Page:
The lapsed investigation into the disappearance of the ruler of Dubai’s daughter from the streets of Cambridge 20 years ago is to be reviewed, police have said.
Confirmation that detectives could revive their criminal inquiries follows a damning family court judgment that found – on the balance of probabilities – that Sheikh Mohammed bin Rashid al-Maktoum orchestrated the abduction of two of his daughters, Sheikha Shamsa in 2000 and her sister, Sheikha Latifa, who was seized off a yacht in the Indian Ocean in 2018.
Both Latifa and Shamsa fled Dubai because of the restrictive lives they were forced to lead.
In a statement released on Friday, Cambridgeshire police said: “An investigation into the alleged abduction of Shamsa Mohammed Bin Rashid al-Maktoum in 2000 was carried out by Cambridgeshire Constabulary in 2001. With the evidence that was available to us this was insufficient to take any further action.”
A further review in 2017 again concluded there was insufficient evidence for further action.
While noting that the investigation is no longer active and the standard of proof in criminal cases was significantly different to family court proceedings, the force said: “However, in light of the recent release of the judgment, aspects of the case will now be subject to review.”
Despite the force’s denial that it is actively investigating Shamsa’s abduction, two witnesses who are close to Latifa have told the Guardian they were interviewed by officers from Cambridgeshire police’s major crime unit in the past year and handed over transcribed documents.
One of them was Tiina Jauhiainen, Princess Latifa’s close friend who was on the yacht when it was intercepted by Indian and Emirati commandos in the Indian Ocean in 2018. She also gave evidence about her experiences to the family court hearing.
She said: “I was interviewed by Cambridgeshire police last year. Officers also spoke to her cousin. I hope there will be further investigations.”
On the 2018 abduction allegations, Jauhiainen said: “I was told I would be getting a death sentence or life imprisonment when they took us back to Dubai. It was mental torture.
“I was told that if I wanted to I could jump into the sea because that would be an easier option than being sent back for interrogation in Dubai.” In the end, Jauhiainen was expelled from the United Arab Emirates.
Although the sheikh offered to waive any diplomatic or head of state immunity he might have in the UK, it was only in relation to the family court proceedings. The family court judgment also refers to three members of his staff who were allegedly involved in Shamsa’s abduction. They have not been identified.
There were fresh calls from human rights groups for the two missing women to be freed and for police to reopen their investigation into Shamsa’s abduction.
Lynn Maalouf, Amnesty International’s Middle East research director, said: “This ruling is a long-overdue step towards justice for Sheikha Latifa, who has been held incommunicado for two years now.
“Dubai and the UAE must now allow her to speak and travel freely, including seeking asylum abroad, if she wishes to do so. Throughout the hearing, Sheikh Mohammed has insisted these are ‘private family matters’ – but state-sanctioned abduction and inhuman treatment is not a family affair. It is a serious human rights violation, and a matter of international concern.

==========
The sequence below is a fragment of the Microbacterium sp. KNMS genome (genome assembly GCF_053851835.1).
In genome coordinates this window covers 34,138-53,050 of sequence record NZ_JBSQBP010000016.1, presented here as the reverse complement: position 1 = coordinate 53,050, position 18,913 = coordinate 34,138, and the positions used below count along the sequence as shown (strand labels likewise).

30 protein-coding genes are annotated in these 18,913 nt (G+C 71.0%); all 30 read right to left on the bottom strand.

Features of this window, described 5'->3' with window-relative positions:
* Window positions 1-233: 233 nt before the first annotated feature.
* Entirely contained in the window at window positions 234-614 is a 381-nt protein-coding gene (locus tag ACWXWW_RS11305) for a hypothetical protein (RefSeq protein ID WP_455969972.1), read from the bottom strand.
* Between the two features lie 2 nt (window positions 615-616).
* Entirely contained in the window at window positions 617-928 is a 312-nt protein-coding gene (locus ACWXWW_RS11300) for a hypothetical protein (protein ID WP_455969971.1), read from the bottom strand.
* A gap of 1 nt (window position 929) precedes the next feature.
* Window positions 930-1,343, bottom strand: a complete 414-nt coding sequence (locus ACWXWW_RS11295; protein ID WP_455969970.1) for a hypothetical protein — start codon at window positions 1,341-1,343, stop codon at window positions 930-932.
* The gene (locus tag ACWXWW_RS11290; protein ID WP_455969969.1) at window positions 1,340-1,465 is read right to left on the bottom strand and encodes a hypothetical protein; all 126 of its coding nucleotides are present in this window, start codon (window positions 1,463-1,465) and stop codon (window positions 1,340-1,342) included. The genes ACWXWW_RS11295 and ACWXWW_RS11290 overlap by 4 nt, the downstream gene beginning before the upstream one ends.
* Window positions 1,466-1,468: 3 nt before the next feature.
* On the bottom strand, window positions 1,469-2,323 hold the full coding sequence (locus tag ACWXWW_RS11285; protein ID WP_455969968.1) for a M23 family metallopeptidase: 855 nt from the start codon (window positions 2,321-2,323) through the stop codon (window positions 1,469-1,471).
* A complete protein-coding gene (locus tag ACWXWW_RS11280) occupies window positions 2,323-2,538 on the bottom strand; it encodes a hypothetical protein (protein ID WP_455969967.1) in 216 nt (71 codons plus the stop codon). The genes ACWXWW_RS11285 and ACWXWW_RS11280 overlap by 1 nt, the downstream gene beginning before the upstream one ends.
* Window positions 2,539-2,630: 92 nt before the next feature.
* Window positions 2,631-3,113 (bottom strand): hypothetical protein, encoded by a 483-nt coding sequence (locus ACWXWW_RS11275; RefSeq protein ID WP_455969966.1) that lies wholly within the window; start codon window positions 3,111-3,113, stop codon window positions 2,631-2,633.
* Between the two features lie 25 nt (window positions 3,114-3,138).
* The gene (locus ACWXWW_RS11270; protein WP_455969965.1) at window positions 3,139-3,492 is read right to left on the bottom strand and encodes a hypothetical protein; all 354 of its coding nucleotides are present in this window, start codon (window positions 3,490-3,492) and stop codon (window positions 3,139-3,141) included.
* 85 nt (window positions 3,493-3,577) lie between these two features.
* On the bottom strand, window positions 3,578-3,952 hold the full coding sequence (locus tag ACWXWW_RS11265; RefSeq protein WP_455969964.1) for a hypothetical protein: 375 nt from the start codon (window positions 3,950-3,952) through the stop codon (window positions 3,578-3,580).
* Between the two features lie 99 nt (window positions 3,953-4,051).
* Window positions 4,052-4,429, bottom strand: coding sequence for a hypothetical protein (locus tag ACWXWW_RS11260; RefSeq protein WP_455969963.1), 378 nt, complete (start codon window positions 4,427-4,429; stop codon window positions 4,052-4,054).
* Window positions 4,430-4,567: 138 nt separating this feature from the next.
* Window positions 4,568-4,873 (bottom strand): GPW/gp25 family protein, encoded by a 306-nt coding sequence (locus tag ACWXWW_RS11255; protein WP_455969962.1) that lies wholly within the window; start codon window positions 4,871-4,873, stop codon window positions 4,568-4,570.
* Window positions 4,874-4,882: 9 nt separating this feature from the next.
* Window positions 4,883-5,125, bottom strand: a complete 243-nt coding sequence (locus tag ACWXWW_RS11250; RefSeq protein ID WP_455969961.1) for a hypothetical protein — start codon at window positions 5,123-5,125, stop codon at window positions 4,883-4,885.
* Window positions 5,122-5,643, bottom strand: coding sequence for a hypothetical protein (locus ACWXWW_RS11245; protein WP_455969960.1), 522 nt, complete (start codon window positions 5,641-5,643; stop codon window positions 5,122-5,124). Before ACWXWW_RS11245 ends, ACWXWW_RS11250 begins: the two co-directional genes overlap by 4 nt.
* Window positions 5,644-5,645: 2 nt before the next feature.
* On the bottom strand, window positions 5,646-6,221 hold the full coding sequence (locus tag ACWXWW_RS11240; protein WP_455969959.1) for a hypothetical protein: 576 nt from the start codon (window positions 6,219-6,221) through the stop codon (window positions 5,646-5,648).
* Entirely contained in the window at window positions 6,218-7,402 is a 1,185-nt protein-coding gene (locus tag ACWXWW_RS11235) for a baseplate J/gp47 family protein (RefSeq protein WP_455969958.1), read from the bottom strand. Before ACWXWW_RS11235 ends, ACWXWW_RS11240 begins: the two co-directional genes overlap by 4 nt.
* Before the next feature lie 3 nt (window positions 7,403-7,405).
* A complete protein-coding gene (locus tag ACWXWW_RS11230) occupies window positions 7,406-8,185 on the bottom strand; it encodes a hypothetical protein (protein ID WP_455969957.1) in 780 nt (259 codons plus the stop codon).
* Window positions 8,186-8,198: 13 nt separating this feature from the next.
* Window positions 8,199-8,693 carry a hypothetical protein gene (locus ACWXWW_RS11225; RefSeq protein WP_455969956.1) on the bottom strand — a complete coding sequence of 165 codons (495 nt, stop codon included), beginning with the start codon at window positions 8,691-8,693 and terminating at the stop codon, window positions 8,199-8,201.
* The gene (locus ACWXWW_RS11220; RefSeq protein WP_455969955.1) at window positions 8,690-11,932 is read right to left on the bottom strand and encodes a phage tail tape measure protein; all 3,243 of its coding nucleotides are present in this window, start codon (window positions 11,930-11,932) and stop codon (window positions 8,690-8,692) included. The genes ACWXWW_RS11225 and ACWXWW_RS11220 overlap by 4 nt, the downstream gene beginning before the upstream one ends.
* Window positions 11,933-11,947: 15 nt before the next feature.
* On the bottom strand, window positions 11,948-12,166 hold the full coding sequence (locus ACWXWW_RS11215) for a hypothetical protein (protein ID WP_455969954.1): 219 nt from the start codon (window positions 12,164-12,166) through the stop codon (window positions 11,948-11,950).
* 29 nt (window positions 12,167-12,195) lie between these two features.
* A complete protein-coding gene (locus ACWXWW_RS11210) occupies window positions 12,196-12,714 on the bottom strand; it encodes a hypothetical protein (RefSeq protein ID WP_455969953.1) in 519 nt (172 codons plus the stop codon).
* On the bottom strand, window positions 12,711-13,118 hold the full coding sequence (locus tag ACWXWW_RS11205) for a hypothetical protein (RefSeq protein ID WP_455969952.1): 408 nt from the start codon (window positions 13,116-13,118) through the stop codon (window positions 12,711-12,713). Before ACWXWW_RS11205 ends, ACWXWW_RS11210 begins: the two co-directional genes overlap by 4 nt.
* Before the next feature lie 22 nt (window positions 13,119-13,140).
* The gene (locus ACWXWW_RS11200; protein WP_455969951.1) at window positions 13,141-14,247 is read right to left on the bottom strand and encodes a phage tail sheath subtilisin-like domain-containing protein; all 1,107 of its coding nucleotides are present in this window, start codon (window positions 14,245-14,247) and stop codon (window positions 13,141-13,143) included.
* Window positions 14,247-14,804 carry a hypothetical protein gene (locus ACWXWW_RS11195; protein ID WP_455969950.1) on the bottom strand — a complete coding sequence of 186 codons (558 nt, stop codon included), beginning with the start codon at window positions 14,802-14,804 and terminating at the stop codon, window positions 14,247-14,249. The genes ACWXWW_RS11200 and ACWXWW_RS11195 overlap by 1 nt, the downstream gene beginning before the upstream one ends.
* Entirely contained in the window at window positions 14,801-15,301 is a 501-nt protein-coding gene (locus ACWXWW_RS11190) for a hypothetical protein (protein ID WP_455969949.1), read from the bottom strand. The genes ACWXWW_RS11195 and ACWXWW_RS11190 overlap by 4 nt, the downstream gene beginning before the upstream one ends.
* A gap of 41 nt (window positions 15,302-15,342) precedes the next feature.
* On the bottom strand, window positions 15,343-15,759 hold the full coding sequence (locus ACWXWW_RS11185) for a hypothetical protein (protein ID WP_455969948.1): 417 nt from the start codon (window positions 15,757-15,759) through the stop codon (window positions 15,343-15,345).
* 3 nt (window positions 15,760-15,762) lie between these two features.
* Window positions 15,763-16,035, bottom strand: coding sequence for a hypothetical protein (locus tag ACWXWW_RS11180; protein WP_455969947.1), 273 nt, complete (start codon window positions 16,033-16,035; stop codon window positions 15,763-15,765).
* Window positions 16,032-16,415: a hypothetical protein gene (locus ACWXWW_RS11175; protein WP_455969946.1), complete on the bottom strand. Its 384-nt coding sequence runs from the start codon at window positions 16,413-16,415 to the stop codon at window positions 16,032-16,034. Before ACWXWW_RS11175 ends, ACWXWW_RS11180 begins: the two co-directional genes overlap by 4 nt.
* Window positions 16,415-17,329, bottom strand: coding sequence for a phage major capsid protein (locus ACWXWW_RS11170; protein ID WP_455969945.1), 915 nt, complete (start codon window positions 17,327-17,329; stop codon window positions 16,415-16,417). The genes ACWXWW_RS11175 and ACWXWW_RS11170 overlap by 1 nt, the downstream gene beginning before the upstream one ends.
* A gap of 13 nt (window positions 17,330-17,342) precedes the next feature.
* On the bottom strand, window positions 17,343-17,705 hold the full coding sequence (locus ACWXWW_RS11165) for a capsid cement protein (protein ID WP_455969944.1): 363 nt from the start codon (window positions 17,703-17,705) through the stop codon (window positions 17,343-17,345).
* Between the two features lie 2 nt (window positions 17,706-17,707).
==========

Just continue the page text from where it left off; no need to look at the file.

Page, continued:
“Federal law in the UAE leaves women unprotected and undermined, which too often leaves them vulnerable to abuse by male family members.”
Kate Allen, Amnesty International UK’s director, added: “We’ve always believed that Cambridgeshire police needed to investigate Princess Shamsa’s alleged kidnapping for as long as there was credible evidence of wrongdoing.
“[Thursday’s] high court judgement would appear to support the case for a fresh – or re-energised – investigation into what happened to Princess Shamsa on a Cambridge street 20 years ago.”
But a former chief crown prosecutor, Nazir Afzal, said any pursuit of those behind the alleged abduction faced hurdles. The sheikh may claim his status gives him protection, he said. “I suspect he may have state immunity.
“The evidential threshold in the high court is different to that in the crown court,” said Afzal, a former chief crown prosecutor in north-west England. “In the high court it is balance of probabilities and in the crown court it is beyond reasonable doubt. I doubt there is enough to go for extradition, even if there is the will.”
The sheikh has denied all the allegations against him. In a statement on Thursday, he said: “This case concerns highly personal and private matters relating to our children. The appeal was made to protect the best interests and welfare of the children … As a head of government, I was not able to participate in the court’s fact-finding process. This has resulted in the release of a ‘fact-finding’ judgment which inevitably tells only one side of the story.”
The Crown Prosecution Service declined to comment about why the original Cambridge police officer investigating the abduction, DCI David Beck, was prevented from travelling to Dubai to interview potential witnesses in 2002. Downing Street said on Friday that “The FCO [Foreign Office] had no role in the investigation or outcome.”